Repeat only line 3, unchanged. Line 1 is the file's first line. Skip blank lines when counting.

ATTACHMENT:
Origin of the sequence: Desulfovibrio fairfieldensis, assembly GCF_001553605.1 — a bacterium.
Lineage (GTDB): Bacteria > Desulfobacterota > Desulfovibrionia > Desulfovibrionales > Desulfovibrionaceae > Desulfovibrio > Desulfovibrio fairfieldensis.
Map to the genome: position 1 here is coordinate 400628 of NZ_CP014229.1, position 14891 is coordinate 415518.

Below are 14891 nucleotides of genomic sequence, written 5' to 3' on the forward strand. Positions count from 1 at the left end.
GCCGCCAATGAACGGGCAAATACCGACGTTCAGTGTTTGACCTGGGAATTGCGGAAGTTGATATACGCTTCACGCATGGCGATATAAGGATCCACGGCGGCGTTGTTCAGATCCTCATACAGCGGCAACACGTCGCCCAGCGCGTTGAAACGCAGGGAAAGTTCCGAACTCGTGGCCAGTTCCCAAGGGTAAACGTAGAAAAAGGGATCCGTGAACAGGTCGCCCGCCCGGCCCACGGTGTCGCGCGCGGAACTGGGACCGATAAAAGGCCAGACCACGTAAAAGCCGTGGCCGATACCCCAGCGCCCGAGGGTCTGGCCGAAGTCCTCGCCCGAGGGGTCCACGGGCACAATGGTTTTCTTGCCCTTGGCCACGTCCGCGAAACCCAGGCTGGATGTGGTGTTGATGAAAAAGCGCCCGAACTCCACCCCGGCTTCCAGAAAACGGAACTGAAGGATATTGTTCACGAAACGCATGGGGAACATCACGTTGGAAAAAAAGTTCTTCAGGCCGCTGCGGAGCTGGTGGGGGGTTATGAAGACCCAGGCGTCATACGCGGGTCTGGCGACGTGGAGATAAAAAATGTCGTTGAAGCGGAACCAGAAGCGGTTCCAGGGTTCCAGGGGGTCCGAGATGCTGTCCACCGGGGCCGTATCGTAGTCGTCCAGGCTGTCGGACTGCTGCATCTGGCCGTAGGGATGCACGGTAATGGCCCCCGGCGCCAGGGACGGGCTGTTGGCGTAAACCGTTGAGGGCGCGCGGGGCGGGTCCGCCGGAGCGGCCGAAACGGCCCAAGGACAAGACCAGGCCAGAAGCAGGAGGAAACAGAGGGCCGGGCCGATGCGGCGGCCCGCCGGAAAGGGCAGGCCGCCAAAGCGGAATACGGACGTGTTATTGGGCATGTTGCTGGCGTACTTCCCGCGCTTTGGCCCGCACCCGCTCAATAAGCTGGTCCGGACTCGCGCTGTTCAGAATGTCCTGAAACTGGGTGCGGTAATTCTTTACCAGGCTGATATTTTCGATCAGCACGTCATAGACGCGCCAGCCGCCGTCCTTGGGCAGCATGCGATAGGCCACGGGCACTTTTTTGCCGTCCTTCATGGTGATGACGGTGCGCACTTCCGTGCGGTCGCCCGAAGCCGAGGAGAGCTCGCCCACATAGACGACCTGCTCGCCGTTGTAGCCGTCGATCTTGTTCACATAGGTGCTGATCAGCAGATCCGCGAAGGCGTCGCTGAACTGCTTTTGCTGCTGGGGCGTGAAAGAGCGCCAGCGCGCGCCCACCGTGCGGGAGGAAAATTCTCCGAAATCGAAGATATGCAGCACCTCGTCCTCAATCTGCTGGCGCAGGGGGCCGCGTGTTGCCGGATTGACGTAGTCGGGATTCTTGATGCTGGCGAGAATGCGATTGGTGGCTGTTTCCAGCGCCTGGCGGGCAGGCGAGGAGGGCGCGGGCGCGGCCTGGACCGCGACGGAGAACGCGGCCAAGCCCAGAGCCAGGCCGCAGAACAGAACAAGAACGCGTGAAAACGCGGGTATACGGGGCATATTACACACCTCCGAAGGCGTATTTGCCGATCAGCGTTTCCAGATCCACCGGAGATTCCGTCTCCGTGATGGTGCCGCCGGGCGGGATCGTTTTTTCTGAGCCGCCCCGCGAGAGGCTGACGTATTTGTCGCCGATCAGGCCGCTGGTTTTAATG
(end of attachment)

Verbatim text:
Map to the genome: position 1 here is coordinate 400628 of NZ_CP014229.1, position 14891 is coordinate 415518.